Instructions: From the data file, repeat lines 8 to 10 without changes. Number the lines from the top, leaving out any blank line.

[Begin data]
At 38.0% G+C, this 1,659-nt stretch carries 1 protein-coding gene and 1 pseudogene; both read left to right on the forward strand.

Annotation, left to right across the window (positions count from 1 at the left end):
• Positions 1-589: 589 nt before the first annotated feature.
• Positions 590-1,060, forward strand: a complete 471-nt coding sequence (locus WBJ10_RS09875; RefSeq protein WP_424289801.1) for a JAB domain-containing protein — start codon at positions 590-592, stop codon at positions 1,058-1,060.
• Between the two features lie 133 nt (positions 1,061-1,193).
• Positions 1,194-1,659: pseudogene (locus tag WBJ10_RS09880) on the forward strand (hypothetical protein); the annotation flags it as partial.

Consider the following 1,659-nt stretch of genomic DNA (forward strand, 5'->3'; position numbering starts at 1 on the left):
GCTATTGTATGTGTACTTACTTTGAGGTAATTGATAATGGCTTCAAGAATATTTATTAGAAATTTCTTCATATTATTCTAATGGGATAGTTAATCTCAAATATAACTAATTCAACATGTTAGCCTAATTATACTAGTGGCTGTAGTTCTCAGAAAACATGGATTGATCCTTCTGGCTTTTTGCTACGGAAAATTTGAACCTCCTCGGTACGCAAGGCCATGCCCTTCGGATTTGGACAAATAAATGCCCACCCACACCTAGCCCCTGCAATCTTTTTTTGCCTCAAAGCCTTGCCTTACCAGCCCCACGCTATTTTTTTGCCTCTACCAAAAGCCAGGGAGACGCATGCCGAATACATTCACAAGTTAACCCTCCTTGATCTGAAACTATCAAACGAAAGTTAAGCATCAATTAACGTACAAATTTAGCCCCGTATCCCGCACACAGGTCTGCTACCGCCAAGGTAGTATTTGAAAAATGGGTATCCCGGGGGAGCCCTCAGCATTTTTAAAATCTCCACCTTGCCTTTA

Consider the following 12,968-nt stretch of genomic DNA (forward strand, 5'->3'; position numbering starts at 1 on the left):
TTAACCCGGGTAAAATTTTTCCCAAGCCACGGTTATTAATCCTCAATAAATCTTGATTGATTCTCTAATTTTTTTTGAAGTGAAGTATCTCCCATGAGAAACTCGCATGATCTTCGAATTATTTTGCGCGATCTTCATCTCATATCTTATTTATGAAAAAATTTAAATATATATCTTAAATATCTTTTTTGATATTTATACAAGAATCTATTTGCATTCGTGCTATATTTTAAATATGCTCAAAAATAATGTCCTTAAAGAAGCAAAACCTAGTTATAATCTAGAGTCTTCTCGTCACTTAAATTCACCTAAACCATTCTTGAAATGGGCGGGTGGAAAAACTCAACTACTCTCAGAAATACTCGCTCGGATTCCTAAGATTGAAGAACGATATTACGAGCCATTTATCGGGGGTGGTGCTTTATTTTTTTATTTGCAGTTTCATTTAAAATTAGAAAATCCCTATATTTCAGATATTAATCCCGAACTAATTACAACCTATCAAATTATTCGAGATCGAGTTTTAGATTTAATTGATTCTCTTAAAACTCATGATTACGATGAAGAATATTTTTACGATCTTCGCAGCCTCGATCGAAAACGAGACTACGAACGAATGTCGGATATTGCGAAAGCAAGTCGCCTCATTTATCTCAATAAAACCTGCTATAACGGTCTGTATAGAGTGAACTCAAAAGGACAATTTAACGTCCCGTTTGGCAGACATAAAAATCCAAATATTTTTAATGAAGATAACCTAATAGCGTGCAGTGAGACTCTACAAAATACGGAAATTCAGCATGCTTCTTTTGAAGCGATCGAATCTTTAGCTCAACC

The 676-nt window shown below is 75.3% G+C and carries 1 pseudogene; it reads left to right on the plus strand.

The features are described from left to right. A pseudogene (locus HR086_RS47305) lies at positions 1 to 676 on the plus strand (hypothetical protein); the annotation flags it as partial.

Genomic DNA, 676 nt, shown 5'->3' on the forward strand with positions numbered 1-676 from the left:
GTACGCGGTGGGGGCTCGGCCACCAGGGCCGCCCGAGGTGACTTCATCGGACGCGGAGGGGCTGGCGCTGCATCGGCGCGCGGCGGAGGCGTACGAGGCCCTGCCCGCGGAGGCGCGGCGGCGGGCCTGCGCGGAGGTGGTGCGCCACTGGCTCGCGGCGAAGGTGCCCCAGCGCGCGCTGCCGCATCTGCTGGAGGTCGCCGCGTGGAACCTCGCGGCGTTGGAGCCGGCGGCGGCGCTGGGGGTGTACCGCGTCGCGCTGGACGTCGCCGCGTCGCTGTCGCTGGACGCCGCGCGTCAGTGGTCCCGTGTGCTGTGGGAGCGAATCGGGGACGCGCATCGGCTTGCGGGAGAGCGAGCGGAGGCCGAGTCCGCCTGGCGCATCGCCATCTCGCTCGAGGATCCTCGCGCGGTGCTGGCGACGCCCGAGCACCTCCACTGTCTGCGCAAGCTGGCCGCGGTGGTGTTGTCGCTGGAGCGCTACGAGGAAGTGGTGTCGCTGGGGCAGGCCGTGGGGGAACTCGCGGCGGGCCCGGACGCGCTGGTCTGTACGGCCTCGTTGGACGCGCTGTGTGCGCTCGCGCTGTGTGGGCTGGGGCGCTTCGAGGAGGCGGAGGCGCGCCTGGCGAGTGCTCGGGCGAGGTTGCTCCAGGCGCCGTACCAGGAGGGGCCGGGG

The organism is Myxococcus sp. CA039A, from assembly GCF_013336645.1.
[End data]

GCTATTGTATGTGTACTTACTTTGAGGTAATTGATAATGGCTTCAAGAATATTTATTAGAAATTTCTTCATATTATTCTAATGGGATAGTTAATCTCAAATATAACTAATTCAACATGTTAGCCTAATTATACTAGTGGCTGTAGTTCTCAGAAAACATGGATTGATCCTTCTGGCTTTTTGCTACGGAAAATTTGAACCTCCTCGGTACGCAAGGCCATGCCCTTCGGATTTGGACAAATAAATGCCCACCCACACCTAGCCCCTGCAATCTTTTTTTGCCTCAAAGCCTTGCCTTACCAGCCCCACGCTATTTTTTTGCCTCTACCAAAAGCCAGGGAGACGCATGCCGAATACATTCACAAGTTAACCCTCCTTGATCTGAAACTATCAAACGAAAGTTAAGCATCAATTAACGTACAAATTTAGCCCCGTATCCCGCACACAGGTCTGCTACCGCCAAGGTAGTATTTGAAAAATGGGTATCCCGGGGGAGCCCTCAGCATTTTTAAAATCTCCACCTTGCCTTTA

Consider the following 12,968-nt stretch of genomic DNA (forward strand, 5'->3'; position numbering starts at 1 on the left):
TTAACCCGGGTAAAATTTTTCCCAAGCCACGGTTATTAATCCTCAATAAATCTTGATTGATTCTCTAATTTTTTTTGAAGTGAAGTATCTCCCATGAGAAACTCGCATGATCTTCGAATTATTTTGCGCGATCTTCATCTCATATCTTATTTATGAAAAAATTTAAATATATATCTTAAATATCTTTTTTGATATTTATACAAGAATCTATTTGCATTCGTGCTATATTTTAAATATGCTCAAAAATAATGTCCTTAAAGAAGCAAAACCTAGTTATAATCTAGAGTCTTCTCGTCACTTAAATTCACCTAAACCATTCTTGAAATGGGCGGGTGGAAAAACTCAACTACTCTCAGAAATACTCGCTCGGATTCCTAAGATTGAAGAACGATATTACGAGCCATTTATCGGGGGTGGTGCTTTATTTTTTTATTTGCAGTTTCATTTAAAATTAGAAAATCCCTATATTTCAGATATTAATCCCGAACTAATTACAACCTATCAAATTATTCGAGATCGAGTTTTAGATTTAATTGATTCTCTTAAAACTCATGATTACGATGAAGAATATTTTTACGATCTTCGCAGCCTCGATCGAAAACGAGACTACGAACGAATGTCGGATATTGCGAAAGCAAGTCGCCTCATTTATCTCAATAAAACCTGCTATAACGGTCTGTATAGAGTGAACTCAAAAGGACAATTTAACGTCCCGTTTGGCAGACATAAAAATCCAAATATTTTTAATGAAGATAACCTAATAGCGTGCAGTGAGACTCTACAAAATACGGAAATTCAGCATGCTTCTTTTGAAGCGATCGAATCTTTAGCTCAACC